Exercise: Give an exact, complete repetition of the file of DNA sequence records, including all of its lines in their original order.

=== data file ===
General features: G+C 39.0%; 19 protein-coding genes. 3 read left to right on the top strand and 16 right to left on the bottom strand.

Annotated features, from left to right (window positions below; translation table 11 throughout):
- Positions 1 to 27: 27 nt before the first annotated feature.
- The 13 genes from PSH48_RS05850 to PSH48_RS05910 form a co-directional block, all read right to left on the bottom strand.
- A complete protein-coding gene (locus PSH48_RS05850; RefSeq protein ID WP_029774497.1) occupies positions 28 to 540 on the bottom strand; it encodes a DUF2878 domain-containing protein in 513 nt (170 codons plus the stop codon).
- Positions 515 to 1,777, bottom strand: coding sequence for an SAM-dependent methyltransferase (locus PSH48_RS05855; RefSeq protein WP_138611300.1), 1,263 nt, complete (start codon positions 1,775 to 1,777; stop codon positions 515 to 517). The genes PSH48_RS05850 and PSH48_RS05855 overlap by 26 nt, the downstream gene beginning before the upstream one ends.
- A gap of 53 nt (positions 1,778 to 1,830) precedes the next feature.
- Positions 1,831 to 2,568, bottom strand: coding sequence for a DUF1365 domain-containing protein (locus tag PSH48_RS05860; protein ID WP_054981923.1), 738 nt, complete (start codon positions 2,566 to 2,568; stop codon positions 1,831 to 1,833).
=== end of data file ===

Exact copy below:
General features: G+C 39.0%; 19 protein-coding genes. 3 read left to right on the top strand and 16 right to left on the bottom strand.

Annotated features, from left to right (window positions below; translation table 11 throughout):
- Positions 1 to 27: 27 nt before the first annotated feature.
- The 13 genes from PSH48_RS05850 to PSH48_RS05910 form a co-directional block, all read right to left on the bottom strand.
- A complete protein-coding gene (locus PSH48_RS05850; RefSeq protein ID WP_029774497.1) occupies positions 28 to 540 on the bottom strand; it encodes a DUF2878 domain-containing protein in 513 nt (170 codons plus the stop codon).
- Positions 515 to 1,777, bottom strand: coding sequence for an SAM-dependent methyltransferase (locus PSH48_RS05855; RefSeq protein WP_138611300.1), 1,263 nt, complete (start codon positions 1,775 to 1,777; stop codon positions 515 to 517). The genes PSH48_RS05850 and PSH48_RS05855 overlap by 26 nt, the downstream gene beginning before the upstream one ends.
- A gap of 53 nt (positions 1,778 to 1,830) precedes the next feature.
- Positions 1,831 to 2,568, bottom strand: coding sequence for a DUF1365 domain-containing protein (locus tag PSH48_RS05860; protein ID WP_054981923.1), 738 nt, complete (start codon positions 2,566 to 2,568; stop codon positions 1,831 to 1,833).